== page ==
By Cameron F. Kerry
Today, December 9, is International Anti-Corruption Day. It’s an occasion to reflect on the global fight against corruption.
Bribery and corruption are trade barriers that impede our ability to rebuild the economy and meet President Obama’s goal of doubling U.S. exports. In the past year alone, American companies are believed to have lost out on deals worth about $25 billion because they refused to pay bribes.
Companies should be able to compete for international business on the quality and price of their products and services, not bribes.
“In too many places, the culture of the bribe is a brake on development and prosperity, President Obama has said. “It discourages entrepreneurship, destroys public trust, undermines the rule of law and stifles economic growth.”
The United States has been a leader in combating transnational bribery since it enacted the Foreign Corrupt Practices Act (FCPA) in 1977. It has been leading by example: U.S. enforcement agencies have filed 105 enforcement actions involving bribery of foreign officials since the beginning of 2009, and have collected over $2 billion in criminal and civil penalties. In a review of U.S. efforts, the 38-country Working Group on Bribery of the Organization for Economic Cooperation and Development (OECD) recently applauded U.S. enforcement.
The United States has also been working to level the playing field internationally. The Convention on Combating Bribery of Foreign Public Officials in International Business Transactions now has 38 parties who undergo detailed peer review; the United Nations Convention Against Corruption has been joined by 148 nations and is stepping up compliance review; when the G-20 leaders met in Seoul last month, they endorsed President Obama’s proposal to broaden the G-20 anti-corruption agenda and adopted a comprehensive Anti-Corruption Action Plan.
What we still need is the political will to implement and enforce these international anti-corruption mechanisms on the part of all countries with companies in international business. Countries such as the United Kingdom and Germany are taking steps to improve laws and step up enforcement. Under France’s G-20 Presidency, we count on that country to set a strong example as well.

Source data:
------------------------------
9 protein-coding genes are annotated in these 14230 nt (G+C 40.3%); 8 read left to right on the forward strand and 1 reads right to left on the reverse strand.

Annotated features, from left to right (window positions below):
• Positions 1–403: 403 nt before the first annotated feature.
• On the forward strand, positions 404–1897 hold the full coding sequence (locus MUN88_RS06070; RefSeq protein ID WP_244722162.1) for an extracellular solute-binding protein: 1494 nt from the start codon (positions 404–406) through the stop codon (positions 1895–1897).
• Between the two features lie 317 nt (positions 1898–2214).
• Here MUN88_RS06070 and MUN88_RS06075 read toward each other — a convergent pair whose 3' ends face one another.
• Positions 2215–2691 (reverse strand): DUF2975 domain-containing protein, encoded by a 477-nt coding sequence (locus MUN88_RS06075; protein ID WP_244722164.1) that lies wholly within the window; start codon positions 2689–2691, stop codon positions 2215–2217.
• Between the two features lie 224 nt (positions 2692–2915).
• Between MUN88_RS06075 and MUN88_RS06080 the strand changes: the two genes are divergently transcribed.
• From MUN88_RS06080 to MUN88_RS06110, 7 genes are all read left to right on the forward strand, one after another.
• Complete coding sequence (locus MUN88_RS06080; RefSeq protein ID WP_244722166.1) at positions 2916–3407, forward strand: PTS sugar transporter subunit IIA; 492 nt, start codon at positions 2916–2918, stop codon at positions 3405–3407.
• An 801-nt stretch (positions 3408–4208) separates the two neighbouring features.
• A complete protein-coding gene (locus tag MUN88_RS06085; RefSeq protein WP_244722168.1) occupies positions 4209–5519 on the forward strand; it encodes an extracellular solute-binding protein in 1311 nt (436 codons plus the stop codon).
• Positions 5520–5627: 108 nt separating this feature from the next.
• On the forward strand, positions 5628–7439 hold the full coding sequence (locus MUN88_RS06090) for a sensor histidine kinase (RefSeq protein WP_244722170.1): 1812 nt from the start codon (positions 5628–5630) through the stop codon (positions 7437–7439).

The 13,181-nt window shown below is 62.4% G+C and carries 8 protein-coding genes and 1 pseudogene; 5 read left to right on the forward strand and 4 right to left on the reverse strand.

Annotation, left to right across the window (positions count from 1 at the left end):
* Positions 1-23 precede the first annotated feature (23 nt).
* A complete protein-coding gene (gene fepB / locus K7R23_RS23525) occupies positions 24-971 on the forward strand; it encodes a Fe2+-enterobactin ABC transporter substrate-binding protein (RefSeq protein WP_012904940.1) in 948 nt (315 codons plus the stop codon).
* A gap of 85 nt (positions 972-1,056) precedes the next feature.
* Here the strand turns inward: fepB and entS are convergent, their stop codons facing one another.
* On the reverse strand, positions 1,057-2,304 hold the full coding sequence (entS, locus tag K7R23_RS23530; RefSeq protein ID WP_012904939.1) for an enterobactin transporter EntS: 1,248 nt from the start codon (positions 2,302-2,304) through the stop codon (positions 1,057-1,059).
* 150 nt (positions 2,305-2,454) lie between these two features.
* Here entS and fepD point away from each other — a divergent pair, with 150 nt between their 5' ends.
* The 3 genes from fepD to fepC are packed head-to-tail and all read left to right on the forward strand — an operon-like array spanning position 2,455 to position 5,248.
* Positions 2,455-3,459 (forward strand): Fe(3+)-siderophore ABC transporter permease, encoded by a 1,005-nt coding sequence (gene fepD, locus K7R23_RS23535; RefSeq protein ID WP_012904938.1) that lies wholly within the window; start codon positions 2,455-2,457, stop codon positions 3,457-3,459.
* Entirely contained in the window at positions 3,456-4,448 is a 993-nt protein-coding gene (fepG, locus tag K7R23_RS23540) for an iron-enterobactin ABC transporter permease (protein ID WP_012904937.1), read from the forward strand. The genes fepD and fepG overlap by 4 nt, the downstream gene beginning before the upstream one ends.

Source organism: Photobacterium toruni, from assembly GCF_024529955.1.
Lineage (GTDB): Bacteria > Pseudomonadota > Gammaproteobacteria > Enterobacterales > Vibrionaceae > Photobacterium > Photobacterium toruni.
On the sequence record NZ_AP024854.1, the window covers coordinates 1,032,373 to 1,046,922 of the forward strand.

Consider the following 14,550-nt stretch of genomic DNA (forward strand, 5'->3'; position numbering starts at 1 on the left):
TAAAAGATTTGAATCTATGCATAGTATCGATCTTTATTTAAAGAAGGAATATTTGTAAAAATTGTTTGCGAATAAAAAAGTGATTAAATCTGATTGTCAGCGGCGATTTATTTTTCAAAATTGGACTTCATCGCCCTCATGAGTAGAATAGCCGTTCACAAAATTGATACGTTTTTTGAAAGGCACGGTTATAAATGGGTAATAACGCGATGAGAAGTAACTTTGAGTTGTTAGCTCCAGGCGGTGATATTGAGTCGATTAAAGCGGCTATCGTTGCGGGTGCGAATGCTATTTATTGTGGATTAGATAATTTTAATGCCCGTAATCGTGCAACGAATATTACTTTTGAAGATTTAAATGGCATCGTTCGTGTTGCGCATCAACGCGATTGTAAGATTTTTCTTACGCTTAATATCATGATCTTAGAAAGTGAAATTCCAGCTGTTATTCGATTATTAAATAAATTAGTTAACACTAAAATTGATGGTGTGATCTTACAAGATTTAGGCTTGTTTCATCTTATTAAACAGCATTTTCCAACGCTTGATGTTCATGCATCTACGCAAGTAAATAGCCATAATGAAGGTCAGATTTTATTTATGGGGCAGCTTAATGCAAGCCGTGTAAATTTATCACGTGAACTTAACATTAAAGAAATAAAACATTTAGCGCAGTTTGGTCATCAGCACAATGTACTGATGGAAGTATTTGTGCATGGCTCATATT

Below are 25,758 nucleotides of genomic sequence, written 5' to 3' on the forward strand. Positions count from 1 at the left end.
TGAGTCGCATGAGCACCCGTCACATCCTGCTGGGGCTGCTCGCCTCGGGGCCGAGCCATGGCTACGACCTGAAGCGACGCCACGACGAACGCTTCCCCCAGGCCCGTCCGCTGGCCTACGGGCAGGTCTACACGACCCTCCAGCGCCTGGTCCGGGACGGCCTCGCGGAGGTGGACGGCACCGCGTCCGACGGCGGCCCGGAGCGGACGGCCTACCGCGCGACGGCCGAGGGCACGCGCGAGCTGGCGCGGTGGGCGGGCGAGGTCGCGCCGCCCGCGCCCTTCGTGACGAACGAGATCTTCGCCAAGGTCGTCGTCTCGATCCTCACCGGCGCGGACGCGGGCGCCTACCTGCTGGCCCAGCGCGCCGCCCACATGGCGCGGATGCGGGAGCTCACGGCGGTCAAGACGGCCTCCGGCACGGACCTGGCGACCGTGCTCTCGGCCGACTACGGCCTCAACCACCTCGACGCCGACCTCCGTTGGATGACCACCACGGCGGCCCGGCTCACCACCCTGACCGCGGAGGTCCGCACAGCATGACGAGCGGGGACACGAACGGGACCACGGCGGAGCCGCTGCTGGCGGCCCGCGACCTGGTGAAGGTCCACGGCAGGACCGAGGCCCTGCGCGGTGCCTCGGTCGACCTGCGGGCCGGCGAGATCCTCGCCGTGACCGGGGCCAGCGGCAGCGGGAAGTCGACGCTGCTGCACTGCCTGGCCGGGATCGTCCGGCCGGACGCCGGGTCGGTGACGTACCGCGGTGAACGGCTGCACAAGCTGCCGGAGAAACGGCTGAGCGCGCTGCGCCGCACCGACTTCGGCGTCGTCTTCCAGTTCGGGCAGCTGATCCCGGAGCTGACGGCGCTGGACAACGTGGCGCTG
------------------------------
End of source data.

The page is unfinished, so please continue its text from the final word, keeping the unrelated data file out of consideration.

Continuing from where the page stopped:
Economic powers like China and Russia are critical to the fight. China, a G-20 member, does not currently have a law criminalizing bribery of foreign officials in international business transactions, but ongoing U.S.-China government-to-government exchanges appear to be making progress. China’s National People’s Congress has published for comment proposed amendments to its criminal law that would prohibit foreign bribery in international business and may take up the bill early next year. G-20 member Russia also has a foreign bribery law in the works.
Fighting corruption also requires cooperation between government and civil society. The Working Group on Bribery recently released Good Practice Guidance to help companies develop compliance programs for preventing and detecting foreign bribery. The G-20 will invite industry and civil society to increase voluntary compliance efforts and innovative public-private partnerships to prevent corruption as part of its Anti-Corruption Action Plan.
Because of the FCPA, businesses subject to U.S. jurisdiction have incorporated foreign bribery compliance programs into their corporate cultures. In fact, companies subject to the FCPA have said they rely upon it as a useful tool to shield themselves against bribe solicitations, refusing to pay them because they are illegal not only under local law, but also back home.
Strong preventive programs enable companies to lead by example and educate their employees about the importance of fighting corruption. Companies known for their integrity and quality business practices are also more likely to be highly valued by capital markets. Compliance enhances true competitiveness. Governments seeking sustainable growth – as opposed to kleptocratic ones – prefer doing business with reputable companies that deliver high-quality products and services without undermining good governance.
We’d like more businesses from other countries to do the same. The way to level the playing field is not to lower U.S. standards. Rather, it is to set the bar high against corruption for all companies no matter where they are from by continuing to expand the network of trading partners participating in the fight against transnational bribery.
No nation or government, no business or NGO can end corruption in international business transactions alone.
Cameron Kerry is General Counsel of the U.S. Department of Commerce.